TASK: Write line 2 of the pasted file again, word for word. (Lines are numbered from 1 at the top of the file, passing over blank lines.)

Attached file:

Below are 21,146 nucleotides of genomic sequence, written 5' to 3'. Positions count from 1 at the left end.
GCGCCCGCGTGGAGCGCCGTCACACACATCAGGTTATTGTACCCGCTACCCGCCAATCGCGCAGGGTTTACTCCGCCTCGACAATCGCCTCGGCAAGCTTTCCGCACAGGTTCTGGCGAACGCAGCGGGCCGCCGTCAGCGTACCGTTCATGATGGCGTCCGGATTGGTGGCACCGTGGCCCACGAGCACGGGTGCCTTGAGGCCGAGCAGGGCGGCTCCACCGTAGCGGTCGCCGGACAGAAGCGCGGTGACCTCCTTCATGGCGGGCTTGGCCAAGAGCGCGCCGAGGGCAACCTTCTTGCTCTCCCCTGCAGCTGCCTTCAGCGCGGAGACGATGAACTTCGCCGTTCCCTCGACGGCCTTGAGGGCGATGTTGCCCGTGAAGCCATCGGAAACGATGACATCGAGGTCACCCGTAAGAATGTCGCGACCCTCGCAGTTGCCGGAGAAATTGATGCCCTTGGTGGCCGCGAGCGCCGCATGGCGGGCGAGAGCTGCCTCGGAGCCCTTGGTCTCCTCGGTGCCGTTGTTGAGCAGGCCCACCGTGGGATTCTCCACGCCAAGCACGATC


GCGCCCGCGTGGAGCGCCGTCACACACATCAGGTTATTGTACCCGCTACCCGCCAATCGCGCAGGGTTTACTCCGCCTCGACAATCGCCTCGGCAAGCTTTCCGCACAGGTTCTGGCGAACGCAGCGGGCCGCCGTCAGCGTACCGTTCATGATGGCGTCCGGATTGGTGGCACCGTGGCCCACGAGCACGGGTGCCTTGAGGCCGAGCAGGGCGGCTCCACCGTAGCGGTCGCCGGACAGAAGCGCGGTGACCTCCTTCATGGCGGGCTTGGCCAAGAGCGCGCCGAGGGCAACCTTCTTGCTCTCCCCTGCAGCTGCCTTCAGCGCGGAGACGATGAACTTCGCCGTTCCCTCGACGGCCTTGAGGGCGATGTTGCCCGTGAAGCCATCGGAAACGATGACATCGAGGTCACCCGTAAGAATGTCGCGACCCTCGCAGTTGCCGGAGAAATTGATGCCCTTGGTGGCCGCGAGCGCCGCATGGCGGGCGAGAGCTGCCTCGGAGCCCTTGGTCTCCTCGGTGCCGTTGTTGAGCAGGCCCACCGTGGGATTCTCCACGCCAAGCACGATC